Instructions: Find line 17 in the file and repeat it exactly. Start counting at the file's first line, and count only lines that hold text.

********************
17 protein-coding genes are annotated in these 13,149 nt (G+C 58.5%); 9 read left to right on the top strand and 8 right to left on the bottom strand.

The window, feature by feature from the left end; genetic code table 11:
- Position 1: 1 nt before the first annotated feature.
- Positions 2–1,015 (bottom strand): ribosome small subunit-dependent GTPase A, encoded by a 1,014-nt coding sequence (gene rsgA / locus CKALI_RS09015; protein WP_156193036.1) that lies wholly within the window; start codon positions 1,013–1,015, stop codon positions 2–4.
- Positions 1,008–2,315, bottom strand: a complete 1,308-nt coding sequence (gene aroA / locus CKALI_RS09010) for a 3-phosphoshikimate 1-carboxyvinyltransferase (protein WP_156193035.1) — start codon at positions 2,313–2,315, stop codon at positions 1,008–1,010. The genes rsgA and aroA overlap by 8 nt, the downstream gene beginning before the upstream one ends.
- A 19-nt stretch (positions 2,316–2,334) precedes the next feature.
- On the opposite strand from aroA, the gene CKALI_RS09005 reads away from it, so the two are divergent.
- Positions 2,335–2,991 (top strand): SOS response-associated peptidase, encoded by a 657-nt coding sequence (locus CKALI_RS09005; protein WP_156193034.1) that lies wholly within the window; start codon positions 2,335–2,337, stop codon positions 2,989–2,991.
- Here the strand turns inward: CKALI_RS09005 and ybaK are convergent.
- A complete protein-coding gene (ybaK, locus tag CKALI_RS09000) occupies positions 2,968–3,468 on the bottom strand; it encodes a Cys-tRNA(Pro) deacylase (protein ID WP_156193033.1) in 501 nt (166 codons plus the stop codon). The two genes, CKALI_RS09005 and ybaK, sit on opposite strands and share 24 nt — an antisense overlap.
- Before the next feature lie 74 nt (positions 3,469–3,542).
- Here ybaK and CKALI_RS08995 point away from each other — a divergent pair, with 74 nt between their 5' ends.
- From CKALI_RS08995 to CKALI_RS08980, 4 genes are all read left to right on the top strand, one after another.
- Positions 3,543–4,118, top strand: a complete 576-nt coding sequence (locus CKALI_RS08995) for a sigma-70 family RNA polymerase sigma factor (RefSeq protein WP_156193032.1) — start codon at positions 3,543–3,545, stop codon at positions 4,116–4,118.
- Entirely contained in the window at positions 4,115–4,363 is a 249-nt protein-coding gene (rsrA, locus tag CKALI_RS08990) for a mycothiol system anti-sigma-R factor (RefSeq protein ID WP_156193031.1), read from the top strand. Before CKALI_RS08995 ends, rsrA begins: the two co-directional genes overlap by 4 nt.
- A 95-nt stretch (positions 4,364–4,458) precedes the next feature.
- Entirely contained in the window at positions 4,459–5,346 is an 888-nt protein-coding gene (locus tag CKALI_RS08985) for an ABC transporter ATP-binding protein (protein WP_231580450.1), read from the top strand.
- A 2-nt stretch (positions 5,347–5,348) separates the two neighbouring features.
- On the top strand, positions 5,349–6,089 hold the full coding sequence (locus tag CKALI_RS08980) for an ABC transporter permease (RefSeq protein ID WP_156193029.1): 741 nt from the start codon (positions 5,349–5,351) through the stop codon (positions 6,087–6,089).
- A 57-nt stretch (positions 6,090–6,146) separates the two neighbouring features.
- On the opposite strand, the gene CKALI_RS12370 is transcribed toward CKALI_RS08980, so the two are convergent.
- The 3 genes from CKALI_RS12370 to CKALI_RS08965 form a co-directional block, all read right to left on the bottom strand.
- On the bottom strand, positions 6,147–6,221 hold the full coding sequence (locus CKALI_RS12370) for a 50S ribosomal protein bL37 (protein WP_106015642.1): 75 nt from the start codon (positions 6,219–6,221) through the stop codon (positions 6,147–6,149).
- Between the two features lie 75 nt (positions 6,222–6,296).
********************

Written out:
- Entirely contained in the window at positions 4,459–5,346 is an 888-nt protein-coding gene (locus tag CKALI_RS08985) for an ABC transporter ATP-binding protein (protein WP_231580450.1), read from the top strand.